5. in regard to an argument by Mr Renshaw and Butmall that an exemption under s 200F(2)(a) of the Act applied in relation to the benefits because the payments under the Settlement Deed were genuine payments by way of damages for breach of the Services Agreement, the Court found that QMCL had not repudiated the Services Agreement, the Settlement Deed was the result of a negotiated outcome and Mr Renshaw's evidence indicated that he would not have resigned as Managing Director had the termination payments not been made on the same day that the Settlement Deed was signed,
  6. various payments to Mr Renshaw and Butmall from QMCL that were sought to be included by Mr Renshaw and Butmall in the calculation of Mr Renshaw's base salary in the relevant period prior to his resignation were excluded by the Court, namely: fees paid to Butmall, long service leave, bonuses that were contingent on a performance condition being met, allowances, payments for share options and the reimbursement of annual leave. These amounts were not permitted to be included in Mr Renshaw's base salary for the purposes of the calculation under Section 200F(2)(b) and that as a result thereof, the termination payments exceeded the average annual base salary of Mr Renshaw over the relevant period.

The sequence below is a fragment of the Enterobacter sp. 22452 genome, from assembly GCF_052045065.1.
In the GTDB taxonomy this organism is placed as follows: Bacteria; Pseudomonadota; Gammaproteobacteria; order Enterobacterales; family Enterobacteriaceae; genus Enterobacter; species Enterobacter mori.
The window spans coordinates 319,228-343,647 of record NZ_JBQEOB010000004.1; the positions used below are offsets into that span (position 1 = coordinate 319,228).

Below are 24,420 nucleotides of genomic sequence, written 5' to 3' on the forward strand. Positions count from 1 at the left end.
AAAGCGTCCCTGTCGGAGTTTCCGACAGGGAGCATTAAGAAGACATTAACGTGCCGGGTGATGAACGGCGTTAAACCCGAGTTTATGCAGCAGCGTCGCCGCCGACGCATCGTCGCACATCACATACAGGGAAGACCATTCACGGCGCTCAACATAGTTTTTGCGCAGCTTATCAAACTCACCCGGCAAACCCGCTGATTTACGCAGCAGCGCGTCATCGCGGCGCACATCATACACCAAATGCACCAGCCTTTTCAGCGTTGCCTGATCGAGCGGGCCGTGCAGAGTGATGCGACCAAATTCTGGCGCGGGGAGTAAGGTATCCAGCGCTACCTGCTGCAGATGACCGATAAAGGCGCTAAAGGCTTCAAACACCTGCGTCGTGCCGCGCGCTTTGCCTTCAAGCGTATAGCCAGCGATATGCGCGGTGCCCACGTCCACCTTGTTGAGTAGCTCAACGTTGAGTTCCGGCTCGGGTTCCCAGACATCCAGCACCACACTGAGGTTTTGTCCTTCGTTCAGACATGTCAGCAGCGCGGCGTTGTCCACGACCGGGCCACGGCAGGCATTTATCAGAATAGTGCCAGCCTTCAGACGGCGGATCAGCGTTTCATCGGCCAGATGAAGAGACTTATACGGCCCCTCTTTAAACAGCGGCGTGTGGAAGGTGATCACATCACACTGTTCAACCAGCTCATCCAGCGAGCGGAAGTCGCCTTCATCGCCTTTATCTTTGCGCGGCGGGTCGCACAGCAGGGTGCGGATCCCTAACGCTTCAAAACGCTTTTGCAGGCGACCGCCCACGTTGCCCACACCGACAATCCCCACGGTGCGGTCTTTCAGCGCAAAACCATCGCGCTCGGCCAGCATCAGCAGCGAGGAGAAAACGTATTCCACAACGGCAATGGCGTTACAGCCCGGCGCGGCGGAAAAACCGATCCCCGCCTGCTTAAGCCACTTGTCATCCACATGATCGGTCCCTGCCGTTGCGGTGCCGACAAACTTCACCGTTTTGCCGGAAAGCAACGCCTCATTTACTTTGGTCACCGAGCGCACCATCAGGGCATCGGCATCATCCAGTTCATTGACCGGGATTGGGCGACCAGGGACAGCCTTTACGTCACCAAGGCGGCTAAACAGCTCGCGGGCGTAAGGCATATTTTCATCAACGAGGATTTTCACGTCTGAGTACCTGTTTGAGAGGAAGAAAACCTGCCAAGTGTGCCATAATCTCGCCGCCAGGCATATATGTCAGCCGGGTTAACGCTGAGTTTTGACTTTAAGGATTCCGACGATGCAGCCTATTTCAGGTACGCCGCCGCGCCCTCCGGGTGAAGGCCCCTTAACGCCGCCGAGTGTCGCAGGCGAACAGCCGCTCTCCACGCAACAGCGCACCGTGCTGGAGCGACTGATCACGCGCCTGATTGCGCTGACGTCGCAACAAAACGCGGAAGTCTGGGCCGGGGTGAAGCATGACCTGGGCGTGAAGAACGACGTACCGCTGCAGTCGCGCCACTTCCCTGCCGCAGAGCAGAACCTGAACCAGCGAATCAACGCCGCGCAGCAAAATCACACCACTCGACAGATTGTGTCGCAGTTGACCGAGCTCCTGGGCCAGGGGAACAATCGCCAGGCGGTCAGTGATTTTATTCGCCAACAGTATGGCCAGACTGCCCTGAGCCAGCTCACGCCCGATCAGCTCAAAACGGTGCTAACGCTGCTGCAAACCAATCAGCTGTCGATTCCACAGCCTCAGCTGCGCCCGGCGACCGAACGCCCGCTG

Mr Renshaw and Butmall also argued that as a result of representations by QMCL allegedly arising in the Settlement Deed (as a result of a release clause and a clause that required each party to obtain any necessary shareholder approvals for the termination payments), QMCL was estopped from relying upon the legislative regime to seek repayment of the termination payments. Her Honour rejected that an estoppel could prevent the operation of Part 2D.2 on the basis that: (a) this would permit Section 200B to be circumvented by contract, which is clearly inconsistent with the legislative regime; and (b) an estoppel could not arise on the facts of this case in any event.

It is also important to note that her Honour held that prior shareholders' approval is necessary for any lawful payment to occur that it is not available for shareholders to ratify a payment made to a person who retires from a managerial or executive office after the payment is made.

This is a most interesting case in which Kemp Strang represented QMCL. It is the first case decided in relation to the amendments which occurred to Part 2D.2 of the Corporations Act effective from 24 November 2009 which were intended to prevent excessive termination payments to former executives without prior shareholder approval.

The content of this article is intended to provide a general guide to the subject matter. Specialist advice should be sought about your specific circumstances.

Kemp Strang has received acknowledgements for the quality of our work in the most recent editions of Chambers & Partners, Best Lawyers and IFLR1000.